Guide to IMMUNOPHARMACOLOGY – beta release v1.0, May 2017

We are pleased to announce the first, public, beta-release of the Guide to IMMUNOPHARMACOLOGY (GtoImmuPdb). The GtoImmuPdb is a Wellcome Trust-funded extension to the existing Guide to PHARMACOLOGY (GtoPdb) and the beta-release (v1.0) marks an important milestone in its production and development. GtoImmuPdb aims to provide improved data exchange between immunology and pharmacology expert communities, so to better support research and development of drugs targeted at modulating immune, inflammatory or infectious components of disease. The underlying GtoPdb schema has been extended to incorporate new immune system specific data types (such as processes, cell types and disease) and the GtoPdb website has been developed to surface this new data and incorporate it into the existing search and browse mechanisms. A new Guide to IMMUNOPHARMACOLOGY portal (Figure 1)(www.guidetoimmunopharmacology.org) has been developed, which serves as a unique immunological access-point to the Guide to PHARMACOLOGY.

portal

The GtoImmuPdb enriches the existing GtoPdb by flagging targets and ligands of immunological relevance and linking these targets to immunological process, cell types and relevant diseases. In terms of processes and cell types, GtoImmuPdb has developed top-level categories (Figure 2), that aim to be meaningful and intuitive to immunologists, against which targets and ligands in the database can be annotated. These categories are underpinned by the use of both the Gene Ontology and the Cell Ontology. Using recognised ontologies provides a controlled vocabulary for higher resolution annotation (Figure 3). It also facilitates interoperability between new data types in GtoImmuPdb and external resources that also use these ontologies.

processs_celltype_browse

process_assoc_bcell

Data linking targets and ligands to disease is also incorporated into GtoImmuPdb, with the curation of disease associations using resources such as OrphaNet, Disease Ontology and OMIM (Figure 4).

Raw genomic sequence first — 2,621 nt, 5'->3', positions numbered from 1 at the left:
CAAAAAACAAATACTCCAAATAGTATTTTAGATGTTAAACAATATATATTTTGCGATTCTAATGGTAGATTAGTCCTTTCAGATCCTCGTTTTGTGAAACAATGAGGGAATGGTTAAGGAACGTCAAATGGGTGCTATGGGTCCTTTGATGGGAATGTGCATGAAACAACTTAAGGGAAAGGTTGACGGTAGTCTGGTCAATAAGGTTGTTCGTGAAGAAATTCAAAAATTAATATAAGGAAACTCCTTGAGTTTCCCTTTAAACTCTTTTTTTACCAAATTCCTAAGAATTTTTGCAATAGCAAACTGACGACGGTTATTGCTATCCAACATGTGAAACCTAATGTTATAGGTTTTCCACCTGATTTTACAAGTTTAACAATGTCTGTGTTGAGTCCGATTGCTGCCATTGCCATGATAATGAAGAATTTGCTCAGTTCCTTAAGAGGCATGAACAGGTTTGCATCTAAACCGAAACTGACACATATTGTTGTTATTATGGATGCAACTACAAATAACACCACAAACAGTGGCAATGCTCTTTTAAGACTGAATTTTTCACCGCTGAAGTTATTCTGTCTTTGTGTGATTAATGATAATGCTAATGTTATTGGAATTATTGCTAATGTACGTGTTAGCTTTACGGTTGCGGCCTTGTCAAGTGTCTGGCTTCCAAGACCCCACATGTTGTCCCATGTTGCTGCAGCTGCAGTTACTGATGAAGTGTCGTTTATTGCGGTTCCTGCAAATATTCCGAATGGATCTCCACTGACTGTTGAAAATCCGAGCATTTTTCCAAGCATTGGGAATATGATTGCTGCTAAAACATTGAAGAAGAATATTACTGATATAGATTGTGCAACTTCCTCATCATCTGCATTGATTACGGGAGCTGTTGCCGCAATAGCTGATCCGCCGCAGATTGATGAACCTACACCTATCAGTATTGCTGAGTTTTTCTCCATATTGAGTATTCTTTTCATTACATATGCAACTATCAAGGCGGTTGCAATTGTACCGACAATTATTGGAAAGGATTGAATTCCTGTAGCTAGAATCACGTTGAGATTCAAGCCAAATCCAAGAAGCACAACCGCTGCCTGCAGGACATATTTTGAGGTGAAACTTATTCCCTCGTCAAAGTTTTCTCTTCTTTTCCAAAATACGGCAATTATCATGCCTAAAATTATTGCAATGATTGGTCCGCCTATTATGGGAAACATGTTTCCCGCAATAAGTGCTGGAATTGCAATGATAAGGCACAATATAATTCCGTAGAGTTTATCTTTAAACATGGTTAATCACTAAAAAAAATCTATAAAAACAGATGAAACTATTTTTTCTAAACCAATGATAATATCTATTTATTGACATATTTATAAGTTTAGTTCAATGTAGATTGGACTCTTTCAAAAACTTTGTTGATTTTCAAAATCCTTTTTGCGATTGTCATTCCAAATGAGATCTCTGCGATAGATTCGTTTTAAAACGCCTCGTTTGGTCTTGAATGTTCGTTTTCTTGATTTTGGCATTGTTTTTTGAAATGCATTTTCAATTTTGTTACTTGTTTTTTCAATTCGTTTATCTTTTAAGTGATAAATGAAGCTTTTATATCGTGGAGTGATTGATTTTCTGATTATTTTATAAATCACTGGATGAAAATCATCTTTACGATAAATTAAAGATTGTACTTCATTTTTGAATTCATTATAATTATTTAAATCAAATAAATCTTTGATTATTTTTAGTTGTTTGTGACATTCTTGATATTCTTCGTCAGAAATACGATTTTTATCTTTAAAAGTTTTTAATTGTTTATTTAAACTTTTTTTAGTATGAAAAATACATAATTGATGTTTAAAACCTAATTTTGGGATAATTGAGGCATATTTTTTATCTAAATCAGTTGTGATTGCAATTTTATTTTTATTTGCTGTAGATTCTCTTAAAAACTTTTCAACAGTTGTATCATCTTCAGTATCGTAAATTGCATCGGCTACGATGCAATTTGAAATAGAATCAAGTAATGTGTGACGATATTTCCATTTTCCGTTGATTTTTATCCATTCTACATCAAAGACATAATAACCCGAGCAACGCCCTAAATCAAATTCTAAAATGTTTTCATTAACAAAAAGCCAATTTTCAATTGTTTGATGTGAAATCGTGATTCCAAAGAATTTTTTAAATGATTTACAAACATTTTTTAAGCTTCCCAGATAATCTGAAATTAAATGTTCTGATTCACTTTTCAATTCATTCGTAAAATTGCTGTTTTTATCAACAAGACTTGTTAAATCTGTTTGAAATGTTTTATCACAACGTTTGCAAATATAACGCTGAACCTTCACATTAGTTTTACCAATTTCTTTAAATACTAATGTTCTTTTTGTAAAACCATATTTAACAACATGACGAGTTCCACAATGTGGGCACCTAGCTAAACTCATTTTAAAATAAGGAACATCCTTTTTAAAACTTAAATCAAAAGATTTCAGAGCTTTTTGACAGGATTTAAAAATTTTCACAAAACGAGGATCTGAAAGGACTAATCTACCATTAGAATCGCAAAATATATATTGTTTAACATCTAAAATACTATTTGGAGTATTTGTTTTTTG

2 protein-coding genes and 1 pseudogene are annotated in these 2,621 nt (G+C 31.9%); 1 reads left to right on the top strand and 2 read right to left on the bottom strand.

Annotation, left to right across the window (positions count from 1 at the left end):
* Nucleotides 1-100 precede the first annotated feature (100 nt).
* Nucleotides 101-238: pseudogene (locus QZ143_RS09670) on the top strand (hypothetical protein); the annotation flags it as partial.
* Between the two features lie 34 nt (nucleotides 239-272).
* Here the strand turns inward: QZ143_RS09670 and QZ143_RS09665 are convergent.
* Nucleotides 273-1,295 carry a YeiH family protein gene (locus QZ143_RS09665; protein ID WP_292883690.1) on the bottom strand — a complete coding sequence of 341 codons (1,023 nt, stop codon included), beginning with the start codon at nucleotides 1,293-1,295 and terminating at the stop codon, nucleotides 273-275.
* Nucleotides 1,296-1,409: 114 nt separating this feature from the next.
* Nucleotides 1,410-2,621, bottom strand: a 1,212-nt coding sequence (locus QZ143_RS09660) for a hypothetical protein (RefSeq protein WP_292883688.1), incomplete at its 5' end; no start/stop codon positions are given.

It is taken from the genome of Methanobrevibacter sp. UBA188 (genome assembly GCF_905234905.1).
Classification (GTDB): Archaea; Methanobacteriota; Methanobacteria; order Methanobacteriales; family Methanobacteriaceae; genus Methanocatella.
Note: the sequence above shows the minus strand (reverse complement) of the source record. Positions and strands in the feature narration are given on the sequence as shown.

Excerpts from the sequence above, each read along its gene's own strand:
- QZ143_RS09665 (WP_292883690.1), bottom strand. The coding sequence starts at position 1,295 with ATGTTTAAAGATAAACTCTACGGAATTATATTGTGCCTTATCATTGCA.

ligand_v_disease

As well as the development of the GtoImmuPdb Portal, the web-interface has been further developed with immunological data and users in mind. It has been designed to provide a unique ‘GtoImmuPdb view’ of the data, highlighting content of immunological relevance and prioritising immunological data in search results and display. It includes features that highlight targets, target families and ligands of immunological relevance (Figure 5); toggle buttons to enable the GtoImmuPdb view to be switched on and off (Figure 6); and new pages and sections to display immunological data (Figure 7).

Figure2_Harding

 

toggle_target_highlight

 

detailed_view_H1_receptor

Development of the beta-release is ongoing with regular updates planned over the next few months as the quantity of data captured increases and improvements in the site layout and function are made. One of our priorities over the next 6 months is to undertake rigorous site testing with interested user groups to capture more insight and feedback. We welcome those interested and potential future users to get in touch with us.

This project is supported by a 3-year grant awarded to Professor Jamie Davies at the University of Edinburgh by the Wellcome Trust (WT).

Advertisements
Posted in Guide to Immunopharmacology
One comment on “Guide to IMMUNOPHARMACOLOGY – beta release v1.0, May 2017
  1. […] of the Wellcome Trust-funded IUPHAR Guide to IMMUNOPHARMACOLOGY (GtoImmuPdb). Since our first beta-release back in May 2016, we have undertaken a user-testing exercise to gather feedback on the layout, navigation and […]

Leave a Reply

Fill in your details below or click an icon to log in:

WordPress.com Logo

You are commenting using your WordPress.com account. Log Out / Change )

Twitter picture

You are commenting using your Twitter account. Log Out / Change )

Facebook photo

You are commenting using your Facebook account. Log Out / Change )

Google+ photo

You are commenting using your Google+ account. Log Out / Change )

Connecting to %s

%d bloggers like this: